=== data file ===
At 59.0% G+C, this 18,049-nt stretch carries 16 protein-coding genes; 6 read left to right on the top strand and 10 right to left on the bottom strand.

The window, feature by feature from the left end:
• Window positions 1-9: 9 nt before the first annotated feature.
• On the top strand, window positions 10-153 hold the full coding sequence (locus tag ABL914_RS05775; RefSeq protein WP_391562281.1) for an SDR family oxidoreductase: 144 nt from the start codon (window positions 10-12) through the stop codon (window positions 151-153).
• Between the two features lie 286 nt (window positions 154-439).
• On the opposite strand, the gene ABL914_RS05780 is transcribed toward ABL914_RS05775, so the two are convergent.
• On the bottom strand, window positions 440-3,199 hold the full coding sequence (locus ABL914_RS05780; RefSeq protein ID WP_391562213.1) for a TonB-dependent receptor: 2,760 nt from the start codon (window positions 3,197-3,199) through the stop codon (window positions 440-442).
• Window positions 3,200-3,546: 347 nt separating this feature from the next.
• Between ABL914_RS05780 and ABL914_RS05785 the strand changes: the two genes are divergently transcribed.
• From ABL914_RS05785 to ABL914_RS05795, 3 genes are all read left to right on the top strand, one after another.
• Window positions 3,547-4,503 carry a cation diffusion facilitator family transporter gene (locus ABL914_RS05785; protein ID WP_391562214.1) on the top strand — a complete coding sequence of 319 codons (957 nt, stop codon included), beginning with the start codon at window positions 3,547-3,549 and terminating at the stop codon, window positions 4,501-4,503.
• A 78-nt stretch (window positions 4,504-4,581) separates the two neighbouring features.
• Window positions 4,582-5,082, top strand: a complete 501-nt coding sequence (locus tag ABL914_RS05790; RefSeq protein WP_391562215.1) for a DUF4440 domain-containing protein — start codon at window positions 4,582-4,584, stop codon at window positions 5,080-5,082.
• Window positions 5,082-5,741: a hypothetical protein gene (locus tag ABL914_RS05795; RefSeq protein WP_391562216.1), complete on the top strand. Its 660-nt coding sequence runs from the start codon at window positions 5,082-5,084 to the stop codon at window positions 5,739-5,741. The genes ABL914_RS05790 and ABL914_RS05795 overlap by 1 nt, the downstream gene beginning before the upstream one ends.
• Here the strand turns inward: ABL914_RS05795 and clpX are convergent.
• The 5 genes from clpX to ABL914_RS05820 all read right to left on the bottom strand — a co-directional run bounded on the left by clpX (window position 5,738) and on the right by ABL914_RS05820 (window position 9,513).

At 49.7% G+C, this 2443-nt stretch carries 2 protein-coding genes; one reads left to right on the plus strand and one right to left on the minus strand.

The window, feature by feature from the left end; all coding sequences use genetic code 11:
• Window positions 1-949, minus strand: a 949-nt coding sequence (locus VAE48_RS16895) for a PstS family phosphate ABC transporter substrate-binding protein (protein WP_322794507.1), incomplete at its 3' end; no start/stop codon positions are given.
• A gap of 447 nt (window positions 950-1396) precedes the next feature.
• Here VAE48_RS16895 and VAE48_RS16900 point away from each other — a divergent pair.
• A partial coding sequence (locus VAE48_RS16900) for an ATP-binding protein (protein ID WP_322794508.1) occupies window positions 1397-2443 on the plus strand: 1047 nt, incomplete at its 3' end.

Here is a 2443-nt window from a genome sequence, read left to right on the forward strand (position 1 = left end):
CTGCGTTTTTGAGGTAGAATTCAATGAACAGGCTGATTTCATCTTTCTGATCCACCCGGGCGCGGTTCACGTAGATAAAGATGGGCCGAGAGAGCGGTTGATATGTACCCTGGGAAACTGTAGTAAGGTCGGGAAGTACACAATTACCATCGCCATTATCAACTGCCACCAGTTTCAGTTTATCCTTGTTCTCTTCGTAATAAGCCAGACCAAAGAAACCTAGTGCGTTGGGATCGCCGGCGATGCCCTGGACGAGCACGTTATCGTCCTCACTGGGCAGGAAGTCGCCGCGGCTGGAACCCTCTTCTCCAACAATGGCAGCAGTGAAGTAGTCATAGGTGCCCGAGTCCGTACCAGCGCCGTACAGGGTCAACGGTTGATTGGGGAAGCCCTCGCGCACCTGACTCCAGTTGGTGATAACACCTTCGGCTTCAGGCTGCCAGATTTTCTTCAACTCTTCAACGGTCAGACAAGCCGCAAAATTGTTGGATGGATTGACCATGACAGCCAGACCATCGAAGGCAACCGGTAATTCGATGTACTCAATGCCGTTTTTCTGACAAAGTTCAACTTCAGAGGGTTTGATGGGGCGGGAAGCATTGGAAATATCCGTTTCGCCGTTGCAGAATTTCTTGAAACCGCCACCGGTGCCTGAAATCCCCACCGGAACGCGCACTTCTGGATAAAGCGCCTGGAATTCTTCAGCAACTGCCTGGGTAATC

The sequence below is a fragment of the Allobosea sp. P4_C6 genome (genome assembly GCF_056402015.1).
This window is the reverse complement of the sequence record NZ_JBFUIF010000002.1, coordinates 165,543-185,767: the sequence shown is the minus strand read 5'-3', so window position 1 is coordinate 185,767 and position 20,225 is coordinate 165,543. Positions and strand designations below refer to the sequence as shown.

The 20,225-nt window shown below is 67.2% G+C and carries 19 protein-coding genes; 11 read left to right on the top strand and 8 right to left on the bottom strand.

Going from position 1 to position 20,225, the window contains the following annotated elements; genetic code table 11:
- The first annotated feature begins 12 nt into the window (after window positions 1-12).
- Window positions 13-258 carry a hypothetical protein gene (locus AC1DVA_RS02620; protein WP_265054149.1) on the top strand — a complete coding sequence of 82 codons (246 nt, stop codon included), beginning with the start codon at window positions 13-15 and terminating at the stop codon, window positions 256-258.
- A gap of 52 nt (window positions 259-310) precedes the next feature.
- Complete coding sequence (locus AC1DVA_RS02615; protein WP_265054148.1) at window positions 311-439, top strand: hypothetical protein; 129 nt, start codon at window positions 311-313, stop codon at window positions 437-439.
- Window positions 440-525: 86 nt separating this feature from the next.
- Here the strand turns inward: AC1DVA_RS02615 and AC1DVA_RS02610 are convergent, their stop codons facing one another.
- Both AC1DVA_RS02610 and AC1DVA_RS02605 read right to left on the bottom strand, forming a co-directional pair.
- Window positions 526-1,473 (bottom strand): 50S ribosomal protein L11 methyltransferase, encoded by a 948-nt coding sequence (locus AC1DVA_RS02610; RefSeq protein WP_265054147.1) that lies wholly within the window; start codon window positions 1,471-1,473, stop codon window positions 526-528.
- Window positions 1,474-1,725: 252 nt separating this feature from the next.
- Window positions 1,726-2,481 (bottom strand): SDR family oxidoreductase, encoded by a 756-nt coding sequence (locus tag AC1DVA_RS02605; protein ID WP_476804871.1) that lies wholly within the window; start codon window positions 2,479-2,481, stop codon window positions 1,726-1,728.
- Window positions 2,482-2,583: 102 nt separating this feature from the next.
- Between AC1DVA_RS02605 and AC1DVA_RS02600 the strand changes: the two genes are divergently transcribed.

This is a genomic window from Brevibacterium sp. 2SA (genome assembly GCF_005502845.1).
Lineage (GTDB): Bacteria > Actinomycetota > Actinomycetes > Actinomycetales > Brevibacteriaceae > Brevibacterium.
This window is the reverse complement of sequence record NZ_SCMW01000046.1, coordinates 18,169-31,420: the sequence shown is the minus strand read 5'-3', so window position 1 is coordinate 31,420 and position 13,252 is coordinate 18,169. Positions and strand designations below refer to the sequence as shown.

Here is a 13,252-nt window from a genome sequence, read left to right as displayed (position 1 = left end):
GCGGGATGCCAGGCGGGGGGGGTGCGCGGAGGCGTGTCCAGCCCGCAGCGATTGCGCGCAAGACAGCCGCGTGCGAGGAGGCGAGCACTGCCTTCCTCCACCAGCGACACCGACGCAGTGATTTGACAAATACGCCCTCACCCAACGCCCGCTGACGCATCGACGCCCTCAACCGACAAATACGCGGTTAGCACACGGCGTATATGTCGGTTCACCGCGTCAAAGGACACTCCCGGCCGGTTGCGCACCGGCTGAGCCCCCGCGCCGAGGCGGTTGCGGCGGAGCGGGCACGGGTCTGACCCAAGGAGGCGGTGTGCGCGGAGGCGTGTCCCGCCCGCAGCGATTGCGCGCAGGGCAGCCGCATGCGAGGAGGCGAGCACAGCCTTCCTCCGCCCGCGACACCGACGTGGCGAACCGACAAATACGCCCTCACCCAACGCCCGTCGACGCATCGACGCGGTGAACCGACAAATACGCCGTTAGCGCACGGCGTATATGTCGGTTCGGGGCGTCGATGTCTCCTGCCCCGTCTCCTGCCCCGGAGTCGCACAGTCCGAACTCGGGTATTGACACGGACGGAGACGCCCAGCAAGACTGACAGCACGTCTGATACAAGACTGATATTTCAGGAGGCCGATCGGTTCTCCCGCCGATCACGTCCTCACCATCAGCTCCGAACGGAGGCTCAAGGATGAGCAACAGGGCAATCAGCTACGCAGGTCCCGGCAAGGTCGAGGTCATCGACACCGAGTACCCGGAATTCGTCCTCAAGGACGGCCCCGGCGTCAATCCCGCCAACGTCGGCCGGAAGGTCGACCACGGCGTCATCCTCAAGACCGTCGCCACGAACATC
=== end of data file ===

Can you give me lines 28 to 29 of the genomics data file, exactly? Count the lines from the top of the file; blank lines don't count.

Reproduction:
Going from position 1 to position 20,225, the window contains the following annotated elements; genetic code table 11:
- The first annotated feature begins 12 nt into the window (after window positions 1-12).